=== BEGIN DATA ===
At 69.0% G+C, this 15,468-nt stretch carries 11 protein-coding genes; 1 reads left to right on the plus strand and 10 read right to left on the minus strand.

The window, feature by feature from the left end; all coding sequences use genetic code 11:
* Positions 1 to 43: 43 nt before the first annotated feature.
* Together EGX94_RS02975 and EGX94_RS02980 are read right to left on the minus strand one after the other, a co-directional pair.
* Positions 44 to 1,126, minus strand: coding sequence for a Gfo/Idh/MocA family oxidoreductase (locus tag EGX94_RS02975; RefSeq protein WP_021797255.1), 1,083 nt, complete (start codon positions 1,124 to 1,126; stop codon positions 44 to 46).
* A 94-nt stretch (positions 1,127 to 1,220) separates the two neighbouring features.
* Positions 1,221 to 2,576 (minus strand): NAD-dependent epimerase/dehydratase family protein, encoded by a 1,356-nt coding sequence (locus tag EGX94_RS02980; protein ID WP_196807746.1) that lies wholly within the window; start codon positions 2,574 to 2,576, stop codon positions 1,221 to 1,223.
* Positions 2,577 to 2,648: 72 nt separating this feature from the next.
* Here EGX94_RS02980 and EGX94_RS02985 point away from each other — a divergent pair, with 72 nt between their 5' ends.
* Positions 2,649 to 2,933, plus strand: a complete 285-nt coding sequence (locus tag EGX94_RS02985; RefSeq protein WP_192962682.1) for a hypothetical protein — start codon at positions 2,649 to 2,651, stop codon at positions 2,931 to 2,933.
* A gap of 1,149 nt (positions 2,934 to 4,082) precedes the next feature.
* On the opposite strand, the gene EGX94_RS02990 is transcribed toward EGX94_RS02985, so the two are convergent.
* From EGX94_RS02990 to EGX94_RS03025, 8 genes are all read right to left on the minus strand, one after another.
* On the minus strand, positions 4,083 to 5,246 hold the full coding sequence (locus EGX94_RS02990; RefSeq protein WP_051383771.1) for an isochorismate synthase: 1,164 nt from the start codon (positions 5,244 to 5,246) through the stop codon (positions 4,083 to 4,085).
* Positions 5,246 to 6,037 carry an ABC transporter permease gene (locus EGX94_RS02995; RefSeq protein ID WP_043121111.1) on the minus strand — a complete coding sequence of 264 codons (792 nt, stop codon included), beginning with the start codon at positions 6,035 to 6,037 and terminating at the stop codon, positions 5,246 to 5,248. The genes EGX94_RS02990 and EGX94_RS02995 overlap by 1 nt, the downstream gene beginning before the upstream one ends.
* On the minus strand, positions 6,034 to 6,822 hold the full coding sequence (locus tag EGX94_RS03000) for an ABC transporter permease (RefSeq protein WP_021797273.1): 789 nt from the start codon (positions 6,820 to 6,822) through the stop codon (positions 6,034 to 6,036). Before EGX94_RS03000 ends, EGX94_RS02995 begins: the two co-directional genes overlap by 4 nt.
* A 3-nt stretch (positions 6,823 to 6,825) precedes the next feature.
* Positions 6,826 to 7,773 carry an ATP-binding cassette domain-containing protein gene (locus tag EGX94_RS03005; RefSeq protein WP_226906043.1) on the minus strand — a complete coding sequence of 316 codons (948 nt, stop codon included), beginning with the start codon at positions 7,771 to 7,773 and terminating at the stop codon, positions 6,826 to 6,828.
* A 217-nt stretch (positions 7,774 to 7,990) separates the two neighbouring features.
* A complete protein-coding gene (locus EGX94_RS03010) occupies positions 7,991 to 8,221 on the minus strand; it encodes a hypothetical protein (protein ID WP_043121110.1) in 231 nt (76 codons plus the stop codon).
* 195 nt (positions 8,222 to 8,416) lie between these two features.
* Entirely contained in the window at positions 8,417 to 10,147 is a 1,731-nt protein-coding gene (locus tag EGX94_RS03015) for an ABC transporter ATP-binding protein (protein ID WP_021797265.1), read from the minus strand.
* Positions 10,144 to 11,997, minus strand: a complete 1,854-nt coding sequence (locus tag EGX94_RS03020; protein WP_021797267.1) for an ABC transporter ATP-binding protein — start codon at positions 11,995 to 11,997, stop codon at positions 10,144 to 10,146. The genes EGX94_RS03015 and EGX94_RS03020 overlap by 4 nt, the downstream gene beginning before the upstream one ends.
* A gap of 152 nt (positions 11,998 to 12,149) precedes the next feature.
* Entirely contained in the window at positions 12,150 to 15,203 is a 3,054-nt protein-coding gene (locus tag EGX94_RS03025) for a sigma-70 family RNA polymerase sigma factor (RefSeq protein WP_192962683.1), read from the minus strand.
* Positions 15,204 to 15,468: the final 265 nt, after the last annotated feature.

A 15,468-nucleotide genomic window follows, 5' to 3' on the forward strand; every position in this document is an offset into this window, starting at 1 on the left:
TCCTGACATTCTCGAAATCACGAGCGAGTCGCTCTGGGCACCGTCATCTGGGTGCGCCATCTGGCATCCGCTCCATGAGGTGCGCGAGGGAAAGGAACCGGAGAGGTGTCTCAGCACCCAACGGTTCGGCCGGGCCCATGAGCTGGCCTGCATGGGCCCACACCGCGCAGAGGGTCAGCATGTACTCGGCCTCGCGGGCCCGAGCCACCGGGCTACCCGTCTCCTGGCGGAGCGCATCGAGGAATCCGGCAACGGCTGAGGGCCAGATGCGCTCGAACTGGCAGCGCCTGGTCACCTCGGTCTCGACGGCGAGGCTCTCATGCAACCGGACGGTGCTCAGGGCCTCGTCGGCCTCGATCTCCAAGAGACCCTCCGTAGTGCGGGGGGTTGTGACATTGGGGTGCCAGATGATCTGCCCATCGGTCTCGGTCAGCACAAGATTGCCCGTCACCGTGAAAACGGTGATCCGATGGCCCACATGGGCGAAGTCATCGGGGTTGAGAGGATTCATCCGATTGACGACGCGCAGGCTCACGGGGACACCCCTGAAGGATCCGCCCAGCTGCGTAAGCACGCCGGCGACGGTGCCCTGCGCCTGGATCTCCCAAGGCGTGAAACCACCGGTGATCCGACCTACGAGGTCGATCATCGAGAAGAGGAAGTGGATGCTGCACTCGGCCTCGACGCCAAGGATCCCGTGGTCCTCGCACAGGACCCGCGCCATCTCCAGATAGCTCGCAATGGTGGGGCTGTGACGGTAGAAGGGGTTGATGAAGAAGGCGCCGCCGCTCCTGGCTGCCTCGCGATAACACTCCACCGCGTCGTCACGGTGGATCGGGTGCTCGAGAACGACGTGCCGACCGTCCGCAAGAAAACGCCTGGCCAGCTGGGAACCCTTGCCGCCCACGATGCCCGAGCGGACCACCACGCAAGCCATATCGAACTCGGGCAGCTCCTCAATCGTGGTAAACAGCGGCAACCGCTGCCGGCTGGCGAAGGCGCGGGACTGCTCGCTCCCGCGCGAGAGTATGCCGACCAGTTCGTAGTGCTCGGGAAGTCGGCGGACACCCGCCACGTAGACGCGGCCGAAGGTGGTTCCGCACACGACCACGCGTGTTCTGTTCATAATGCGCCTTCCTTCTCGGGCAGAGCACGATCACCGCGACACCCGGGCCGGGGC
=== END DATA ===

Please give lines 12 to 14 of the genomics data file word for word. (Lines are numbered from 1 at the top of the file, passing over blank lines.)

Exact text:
* On the opposite strand, the gene EGX94_RS02990 is transcribed toward EGX94_RS02985, so the two are convergent.
* From EGX94_RS02990 to EGX94_RS03025, 8 genes are all read right to left on the minus strand, one after another.
* On the minus strand, positions 4,083 to 5,246 hold the full coding sequence (locus EGX94_RS02990; RefSeq protein WP_051383771.1) for an isochorismate synthase: 1,164 nt from the start codon (positions 5,244 to 5,246) through the stop codon (positions 4,083 to 4,085).